compiled/suggested by JTM participants -- to add a link, click on the EDIT tab above, copy and paste any link on the bottom of this page and then click on the "save page" tab at the bottom. Don't worry about formatting; NewsTools2008 staff can clean it up.
REGISTER NOW *****WHO'S PARTICIPATING? ***** EVENT BLOG ****PROGRAM **** BREAKOUT TOPICS **** APPLICATION **** GOALS **** INITIAL PLANNING **** DC SESSIONS **** LODGING ****ABOUT US **** NEWSTOOLS NING COLLABORATION **** NEWS LINKS **** THE WISH LISTS**** TEN DISRUPTIVE TECHNOLOGIES? EVENT SPONSORS
- 01-25-08 / American Journalism Review backgrounder on philanthropic/foundation funding of journalism
- 01-20-08 / VIDEO: Leonard Witt describes "representative journalism" idea
- 02-11-08 / J.D. Lasica describes NewsTools2008 on the PBS Mediashift blog.
- 03-14-08 / The Washington Post adopts a new approach to editing front-section stories to adapt to continuous web publishing. (internal memo via Slate)
- 02-14-08 / Chris O'Brien considers Len Witt's suggestion that future newsrooms need not be physical
- 00-00-00 / The California Media Project is working on alternatives for increasing deep, issue-oriented coverage of the nation's most populace state. Read its initial report.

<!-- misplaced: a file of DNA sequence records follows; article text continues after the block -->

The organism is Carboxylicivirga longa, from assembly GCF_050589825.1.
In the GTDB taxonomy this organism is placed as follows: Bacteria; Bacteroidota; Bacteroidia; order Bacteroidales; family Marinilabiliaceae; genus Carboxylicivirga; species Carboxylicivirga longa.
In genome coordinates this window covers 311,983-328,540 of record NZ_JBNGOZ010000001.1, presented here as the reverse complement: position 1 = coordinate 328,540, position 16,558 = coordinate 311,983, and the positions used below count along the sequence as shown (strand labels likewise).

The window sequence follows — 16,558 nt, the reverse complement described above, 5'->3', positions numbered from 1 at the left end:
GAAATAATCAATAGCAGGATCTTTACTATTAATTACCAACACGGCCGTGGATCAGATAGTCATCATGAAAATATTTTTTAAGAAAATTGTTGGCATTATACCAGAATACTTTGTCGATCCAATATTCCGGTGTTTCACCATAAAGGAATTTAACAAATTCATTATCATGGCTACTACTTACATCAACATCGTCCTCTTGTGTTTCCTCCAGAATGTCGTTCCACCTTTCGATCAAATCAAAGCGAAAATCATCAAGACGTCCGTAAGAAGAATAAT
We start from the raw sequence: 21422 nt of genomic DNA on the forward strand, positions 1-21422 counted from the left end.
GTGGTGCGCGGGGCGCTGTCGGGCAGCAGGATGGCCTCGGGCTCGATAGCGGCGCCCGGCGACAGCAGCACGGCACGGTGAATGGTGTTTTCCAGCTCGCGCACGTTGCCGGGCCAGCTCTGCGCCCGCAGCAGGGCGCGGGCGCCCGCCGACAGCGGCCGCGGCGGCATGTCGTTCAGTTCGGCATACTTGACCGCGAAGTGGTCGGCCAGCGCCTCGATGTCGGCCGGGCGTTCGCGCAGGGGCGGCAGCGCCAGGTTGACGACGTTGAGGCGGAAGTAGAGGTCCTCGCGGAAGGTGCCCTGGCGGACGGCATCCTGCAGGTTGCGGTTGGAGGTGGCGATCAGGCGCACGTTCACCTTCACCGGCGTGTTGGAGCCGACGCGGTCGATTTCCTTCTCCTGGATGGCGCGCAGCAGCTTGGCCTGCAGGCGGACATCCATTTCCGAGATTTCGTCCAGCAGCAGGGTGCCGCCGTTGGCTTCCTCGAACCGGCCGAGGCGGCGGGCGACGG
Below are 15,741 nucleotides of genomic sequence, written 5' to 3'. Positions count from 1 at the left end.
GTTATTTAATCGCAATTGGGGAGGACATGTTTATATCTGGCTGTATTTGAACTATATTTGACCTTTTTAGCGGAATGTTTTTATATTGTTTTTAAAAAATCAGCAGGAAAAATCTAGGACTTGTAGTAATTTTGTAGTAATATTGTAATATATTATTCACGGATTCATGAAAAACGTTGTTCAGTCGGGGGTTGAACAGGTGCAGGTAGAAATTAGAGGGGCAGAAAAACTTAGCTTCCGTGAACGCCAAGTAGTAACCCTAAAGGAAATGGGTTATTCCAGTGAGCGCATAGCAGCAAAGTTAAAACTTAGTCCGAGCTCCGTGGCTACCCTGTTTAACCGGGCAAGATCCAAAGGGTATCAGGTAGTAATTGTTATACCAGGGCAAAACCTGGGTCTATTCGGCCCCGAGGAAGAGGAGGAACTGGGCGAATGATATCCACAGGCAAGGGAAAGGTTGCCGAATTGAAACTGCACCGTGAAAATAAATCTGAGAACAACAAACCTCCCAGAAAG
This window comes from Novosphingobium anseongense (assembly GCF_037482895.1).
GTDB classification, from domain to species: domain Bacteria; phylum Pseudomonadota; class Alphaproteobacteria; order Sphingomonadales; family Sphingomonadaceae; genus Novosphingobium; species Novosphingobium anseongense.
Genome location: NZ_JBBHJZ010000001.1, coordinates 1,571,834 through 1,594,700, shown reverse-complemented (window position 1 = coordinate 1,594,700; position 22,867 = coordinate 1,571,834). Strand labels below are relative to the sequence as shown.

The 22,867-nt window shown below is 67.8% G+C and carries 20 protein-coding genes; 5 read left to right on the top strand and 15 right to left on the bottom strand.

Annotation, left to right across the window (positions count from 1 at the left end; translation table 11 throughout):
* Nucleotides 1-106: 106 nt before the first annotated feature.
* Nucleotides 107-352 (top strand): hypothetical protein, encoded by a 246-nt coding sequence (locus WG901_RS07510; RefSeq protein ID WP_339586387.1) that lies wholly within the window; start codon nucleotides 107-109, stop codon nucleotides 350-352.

- 01-14-08 / A review of Facebook / Tom Hodgkinson writing at The Guardian online:
- Now, by comparision with Facebook, newspapers, for example, begin to look hopelessly outdated as a business model. A newspaper sells advertising space to businesses looking to sell stuff to their readers. But the system is far less sophisticated than Facebook for two reasons. One is that newspapers have to put up with the irksome expense of paying journalists to provide the content. Facebook gets its content for free. The other is that Facebook can target advertising with far greater precision than a newspaper. Admit on Facebook that your favourite film is This Is Spinal Tap, and when a Spinal Tap-esque movie comes out, you can be sure that they'll be sending ads your way.